Scott Morrison “acknowledged the system let Brittany Higgins down” in the first meeting between the pair since she alleged she was raped in Parliament House.

Ms Higgins has been pushing for cultural reform in Parliament since then and described her first meeting with Mr Morrison today as “difficult”.

BrittanY Higgins speaks at Canberra March 4 Justice
Brittany Higgins will meet with Prime Minister Scott Morrison today. (Nine)

“It was a difficult conversation to have on a personal level,” Ms Higgins said.

She said the discussion with Mr Morrison was “honest and frank”, and she believes the prime minister now has a deeper understanding of what happened to her. 

“He fundamentally seemed to understand what had happened to me… and that was encouraging,” Ms Higgins said. 

“It was a difficult conversation, it was robust, but ultimately, in the end, I think there was a consensus that reform needs to happen.” 

“And he is going to do the right thing by the women here,” she added. 

Prime Minister Scott Morrison.
Prime Minister Scott Morrison sent Ms Higgins a formal invitation for a meeting. (Getty)

Ms Higgins accepted a formal invitation from Mr Morrison last week, outlining what she wished to discuss, including reforms to the Fair Work Act in respect to staff terminations of Parliamentarians and the establishment of an Independent Complaints Body.

Ms Higgins is also calling for improved procedures for Department of Public Service (DPS) employees.

She met with Opposition Leader Anthony Albanese this morning, who said she was possessed of “extraordinary courage”.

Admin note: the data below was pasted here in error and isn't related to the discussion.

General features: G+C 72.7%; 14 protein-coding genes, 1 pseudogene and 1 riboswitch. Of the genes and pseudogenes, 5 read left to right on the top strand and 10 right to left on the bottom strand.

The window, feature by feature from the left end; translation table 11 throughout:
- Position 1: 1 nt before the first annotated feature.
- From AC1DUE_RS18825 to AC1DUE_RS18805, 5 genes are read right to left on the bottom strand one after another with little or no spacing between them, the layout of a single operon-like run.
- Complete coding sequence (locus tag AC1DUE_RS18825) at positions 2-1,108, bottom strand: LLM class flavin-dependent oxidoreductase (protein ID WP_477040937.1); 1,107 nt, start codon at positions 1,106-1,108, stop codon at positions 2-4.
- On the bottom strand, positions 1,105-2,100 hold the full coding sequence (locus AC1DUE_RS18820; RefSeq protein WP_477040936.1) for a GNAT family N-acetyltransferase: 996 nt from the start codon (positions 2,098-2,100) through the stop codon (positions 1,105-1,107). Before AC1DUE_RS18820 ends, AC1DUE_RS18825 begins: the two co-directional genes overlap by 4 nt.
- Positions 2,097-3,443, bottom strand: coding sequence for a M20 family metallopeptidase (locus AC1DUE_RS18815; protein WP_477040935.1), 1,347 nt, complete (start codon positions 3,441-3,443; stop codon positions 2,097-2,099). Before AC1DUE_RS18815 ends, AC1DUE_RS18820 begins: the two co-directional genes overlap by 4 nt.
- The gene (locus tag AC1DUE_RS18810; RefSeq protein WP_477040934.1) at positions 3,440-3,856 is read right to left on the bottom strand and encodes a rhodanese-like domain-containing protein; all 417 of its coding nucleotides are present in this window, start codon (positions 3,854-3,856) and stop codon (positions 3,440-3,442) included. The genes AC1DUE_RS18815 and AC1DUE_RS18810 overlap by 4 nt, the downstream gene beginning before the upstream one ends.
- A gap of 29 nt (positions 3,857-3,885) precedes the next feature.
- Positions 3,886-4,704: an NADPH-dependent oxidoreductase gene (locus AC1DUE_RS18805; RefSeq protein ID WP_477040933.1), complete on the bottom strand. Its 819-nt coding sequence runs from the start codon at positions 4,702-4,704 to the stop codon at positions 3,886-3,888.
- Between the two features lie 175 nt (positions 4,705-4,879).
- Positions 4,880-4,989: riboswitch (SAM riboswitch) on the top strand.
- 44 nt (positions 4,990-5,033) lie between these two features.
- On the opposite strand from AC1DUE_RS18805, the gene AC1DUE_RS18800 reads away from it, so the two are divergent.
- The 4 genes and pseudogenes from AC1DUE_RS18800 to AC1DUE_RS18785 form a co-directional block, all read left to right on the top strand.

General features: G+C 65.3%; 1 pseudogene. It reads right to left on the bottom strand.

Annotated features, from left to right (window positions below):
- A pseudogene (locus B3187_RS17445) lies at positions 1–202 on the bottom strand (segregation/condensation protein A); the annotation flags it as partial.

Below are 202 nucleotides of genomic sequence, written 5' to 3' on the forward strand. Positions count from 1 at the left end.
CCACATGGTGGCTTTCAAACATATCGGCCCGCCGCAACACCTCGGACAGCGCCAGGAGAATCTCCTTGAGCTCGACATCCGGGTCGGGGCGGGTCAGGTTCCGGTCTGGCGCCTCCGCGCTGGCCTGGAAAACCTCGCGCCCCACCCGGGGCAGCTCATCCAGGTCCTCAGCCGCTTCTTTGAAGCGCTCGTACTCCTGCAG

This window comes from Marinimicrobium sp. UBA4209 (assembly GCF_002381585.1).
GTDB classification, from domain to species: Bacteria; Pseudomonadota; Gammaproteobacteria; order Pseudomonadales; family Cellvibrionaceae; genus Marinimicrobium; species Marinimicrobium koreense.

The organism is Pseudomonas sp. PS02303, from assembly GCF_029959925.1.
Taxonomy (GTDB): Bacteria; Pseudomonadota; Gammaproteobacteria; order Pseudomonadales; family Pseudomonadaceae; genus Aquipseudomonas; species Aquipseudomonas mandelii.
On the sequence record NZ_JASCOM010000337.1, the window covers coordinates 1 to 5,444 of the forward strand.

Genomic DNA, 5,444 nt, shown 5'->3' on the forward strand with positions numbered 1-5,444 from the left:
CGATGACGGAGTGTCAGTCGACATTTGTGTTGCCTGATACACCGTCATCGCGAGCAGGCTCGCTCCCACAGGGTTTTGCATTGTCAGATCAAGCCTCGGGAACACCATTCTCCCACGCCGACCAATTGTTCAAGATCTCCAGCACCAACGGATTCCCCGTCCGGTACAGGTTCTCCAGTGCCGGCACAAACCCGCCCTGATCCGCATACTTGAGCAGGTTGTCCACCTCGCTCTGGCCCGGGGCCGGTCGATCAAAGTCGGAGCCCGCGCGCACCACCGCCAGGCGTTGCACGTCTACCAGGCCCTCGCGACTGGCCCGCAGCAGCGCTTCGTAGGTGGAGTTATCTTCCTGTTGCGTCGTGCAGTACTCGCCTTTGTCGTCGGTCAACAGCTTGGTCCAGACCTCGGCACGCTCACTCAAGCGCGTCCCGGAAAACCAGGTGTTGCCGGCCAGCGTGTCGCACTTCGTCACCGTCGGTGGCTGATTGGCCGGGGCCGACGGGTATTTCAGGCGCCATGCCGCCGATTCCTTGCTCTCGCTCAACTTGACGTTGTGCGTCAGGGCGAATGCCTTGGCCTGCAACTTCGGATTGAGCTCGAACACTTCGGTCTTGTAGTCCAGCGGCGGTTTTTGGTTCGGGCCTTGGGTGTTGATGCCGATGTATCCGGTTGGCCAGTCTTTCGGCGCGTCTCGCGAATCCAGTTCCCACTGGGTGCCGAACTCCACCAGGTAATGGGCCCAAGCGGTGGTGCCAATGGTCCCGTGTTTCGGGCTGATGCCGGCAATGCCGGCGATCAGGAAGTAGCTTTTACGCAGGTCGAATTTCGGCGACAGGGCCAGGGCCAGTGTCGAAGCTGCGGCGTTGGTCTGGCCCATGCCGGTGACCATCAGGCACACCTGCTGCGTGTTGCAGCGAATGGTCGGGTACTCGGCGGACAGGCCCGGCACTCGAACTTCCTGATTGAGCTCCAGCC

“But the first thing that I’d say about today’s meeting was that it was an opportunity for me to listen,” Mr Albanese said.

“We need to listen to women and to listen to their concerns, to listen to the experience that they’ve gone through, and to listen to their views about solutions.”

Labor leader Anthony Albanese said Ms Higgins had “extraordinary courage”. (9News)

Mr Albanese has backed Ms Higgins’ calls for an independent body that people in parliament, from staffers to senators, could resort to.

“To build confidence in the system, there’s a need for an independent body so that any woman or any staff member faced with the issues which Brittany was faced with, with the reported sexual assault, or people with other issues related to staffing, relating to culture in Parliament House or in parliamentary offices, are able to go forward and get independent advice,” he said.

“At the moment, the way that the parliamentary services act operates is to really give no power for members of staff to be able to raise issues.”

This content first appear on 9news

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